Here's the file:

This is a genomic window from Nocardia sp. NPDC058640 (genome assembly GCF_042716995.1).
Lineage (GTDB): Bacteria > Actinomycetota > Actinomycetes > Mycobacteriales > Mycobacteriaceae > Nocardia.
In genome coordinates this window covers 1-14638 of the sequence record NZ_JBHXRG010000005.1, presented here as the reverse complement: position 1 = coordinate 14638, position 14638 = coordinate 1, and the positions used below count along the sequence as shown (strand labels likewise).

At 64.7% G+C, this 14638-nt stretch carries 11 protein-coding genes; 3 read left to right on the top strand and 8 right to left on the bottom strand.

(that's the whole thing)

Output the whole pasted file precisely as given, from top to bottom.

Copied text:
This is a genomic window from Nocardia sp. NPDC058640 (genome assembly GCF_042716995.1).
Lineage (GTDB): Bacteria > Actinomycetota > Actinomycetes > Mycobacteriales > Mycobacteriaceae > Nocardia.
In genome coordinates this window covers 1-14638 of the sequence record NZ_JBHXRG010000005.1, presented here as the reverse complement: position 1 = coordinate 14638, position 14638 = coordinate 1, and the positions used below count along the sequence as shown (strand labels likewise).

At 64.7% G+C, this 14638-nt stretch carries 11 protein-coding genes; 3 read left to right on the top strand and 8 right to left on the bottom strand.